STOCKS SOAR: Here's what you need to know

Stocks rallied for a second straight day as the calm that returned to markets following the post-Brexit chaos persisted.

The S&P 500 returned to positive territory for the year, and the UK’s FTSE 100 erased its post-Brexit losses as did crude oil.

First, the scoreboard:

  • Dow: 17,679.82, +270.10, (1.55%)
  • S&P 500: 2,069.79, +33.70, (1.66%)
  • Nasdaq: 4,778.77, +86.90, (1.85%)
  • 10-year yield: 1.488 (+0.027)
  • WTI crude oil: $49.88, +$2.03, (4.24%)
  1. Puerto Rico will default on Friday, again. The governor of the commonwealth, Alejandro García-Padilla, wrote in a CNBC article that Puerto Rico would miss some $1 billion in bond payments on Friday as it struggles with the long-term implications of its massive deficits. Hours after García-Padilla’s article was published, the US Senate on Wednesday appeared close to passing a bill that will allow Puerto Rico some of the same bankruptcy protections afforded to states. Under the new bill, which is expected to be signed quickly by President Barack Obama, the commonwealth will have to cut some of its public services and establish an outside board to guide the restructuring.
  2. The hottest tech IPO of the year keeps rocketing. Shares of Twilio, which makes cloud communications tools for software developers, rose 20% on Wednesday. They surged 90% in their market debut last Thursday. Twilio’s gains this week exceeded its lost ground in the Brexit aftermath — about 5% of its value — over the past couple of days. On Monday, CNBC “Mad Money” host Jim Cramer called Twilio a “unicorn” with “real value,” noting that the market “may be willing to pay up for growth again.”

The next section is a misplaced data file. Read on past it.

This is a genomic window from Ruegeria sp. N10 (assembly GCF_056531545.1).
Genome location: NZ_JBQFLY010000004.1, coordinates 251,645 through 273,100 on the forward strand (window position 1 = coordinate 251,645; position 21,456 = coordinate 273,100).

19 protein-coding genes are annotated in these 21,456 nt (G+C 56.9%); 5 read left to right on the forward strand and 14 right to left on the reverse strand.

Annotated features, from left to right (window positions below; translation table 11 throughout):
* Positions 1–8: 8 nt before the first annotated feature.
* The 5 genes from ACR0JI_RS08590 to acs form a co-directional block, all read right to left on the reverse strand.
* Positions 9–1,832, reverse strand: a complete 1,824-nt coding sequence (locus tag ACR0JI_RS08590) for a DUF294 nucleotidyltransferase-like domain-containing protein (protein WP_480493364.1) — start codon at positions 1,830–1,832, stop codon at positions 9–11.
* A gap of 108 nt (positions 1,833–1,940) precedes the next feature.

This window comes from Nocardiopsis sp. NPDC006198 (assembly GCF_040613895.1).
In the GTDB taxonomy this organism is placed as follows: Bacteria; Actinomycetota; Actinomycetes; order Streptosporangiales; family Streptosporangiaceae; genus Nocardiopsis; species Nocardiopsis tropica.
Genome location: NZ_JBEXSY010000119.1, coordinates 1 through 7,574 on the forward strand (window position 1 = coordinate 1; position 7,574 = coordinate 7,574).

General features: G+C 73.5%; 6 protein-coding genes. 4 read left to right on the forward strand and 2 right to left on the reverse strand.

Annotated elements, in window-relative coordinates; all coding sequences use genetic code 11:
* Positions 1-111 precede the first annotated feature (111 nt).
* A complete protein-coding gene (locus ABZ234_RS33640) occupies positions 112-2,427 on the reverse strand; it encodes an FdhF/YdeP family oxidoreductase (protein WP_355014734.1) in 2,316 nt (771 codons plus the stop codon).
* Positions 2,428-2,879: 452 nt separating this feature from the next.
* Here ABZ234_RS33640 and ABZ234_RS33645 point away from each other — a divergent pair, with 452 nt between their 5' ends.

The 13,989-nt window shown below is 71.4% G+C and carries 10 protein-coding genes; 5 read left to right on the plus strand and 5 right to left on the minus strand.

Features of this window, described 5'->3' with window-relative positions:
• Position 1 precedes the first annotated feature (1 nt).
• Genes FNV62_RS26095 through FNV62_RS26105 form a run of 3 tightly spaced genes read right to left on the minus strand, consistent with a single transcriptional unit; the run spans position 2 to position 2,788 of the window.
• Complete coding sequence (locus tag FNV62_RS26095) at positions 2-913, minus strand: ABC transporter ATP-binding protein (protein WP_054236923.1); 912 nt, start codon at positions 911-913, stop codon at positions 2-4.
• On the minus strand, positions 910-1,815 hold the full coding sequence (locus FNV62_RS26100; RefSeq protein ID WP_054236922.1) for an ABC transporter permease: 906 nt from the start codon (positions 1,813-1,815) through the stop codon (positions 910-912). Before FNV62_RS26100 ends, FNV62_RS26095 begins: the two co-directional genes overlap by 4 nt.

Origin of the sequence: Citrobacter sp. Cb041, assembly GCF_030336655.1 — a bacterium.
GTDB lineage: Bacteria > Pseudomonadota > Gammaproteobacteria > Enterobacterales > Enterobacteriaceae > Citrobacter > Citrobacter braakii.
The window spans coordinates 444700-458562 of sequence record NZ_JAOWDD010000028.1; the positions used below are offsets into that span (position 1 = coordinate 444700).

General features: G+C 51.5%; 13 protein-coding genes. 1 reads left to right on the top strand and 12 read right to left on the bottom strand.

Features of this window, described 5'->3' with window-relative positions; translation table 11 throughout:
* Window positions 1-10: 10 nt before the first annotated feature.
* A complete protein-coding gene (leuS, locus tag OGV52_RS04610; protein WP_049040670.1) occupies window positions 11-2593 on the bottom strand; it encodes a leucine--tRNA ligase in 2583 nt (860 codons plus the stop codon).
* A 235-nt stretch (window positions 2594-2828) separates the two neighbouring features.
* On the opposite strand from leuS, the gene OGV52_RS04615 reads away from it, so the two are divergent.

3. Chipotle is fighting to win customers back. The fast-food restaurant is adding chorizo, a spicy pork sausage, to its menu at restaurants nationwide. It’s only made a few menu changes in its 23-year history. The new item is rolling out Wednesday at select restaurants in in Columbus, Ohio; New York City; Sacramento, California; San Diego, California; Denver, Colorado; and Washington, DC. The company is hoping that the new menu addition will draw back its most loyal customers following an E. coli outbreak that sent the company’s sales plunging. Its shares gained 4% on Wednesday.
  4. In economic data, p ersonal income rose 0.2% in May, dropping from the prior month, while personal spending climbed 0.4%, according to the Commerce Department. Consumer spending is starting the second quarter on a stronger footing than the first, and that points to a stronger pace of growth bodes well for a growth bounce back this quarter, said TD Securities’ Millan Mulraine. The core personal consumption expenditures index — which excludes food and energy costs and is the Federal Reserve’s preferred inflation measure — rose 0.2% month-on-month, and 1.6% year-on-year. That’s still shy of its 2% target.
  5. Pending home sales fell in May for the first time in two years. The National Association of Realtors said sales fell 3.7%; economists had forecast a drop by 1.1%. Lawrence Yun, the NAR chief economist, said the strong pace of home sales in recent months reduced what was available in May and dragged down contract activity. “There are simply not enough homes coming onto the market to catch up with demand and to keep prices more in line with inflation and wage growth,” Yun said in the release.


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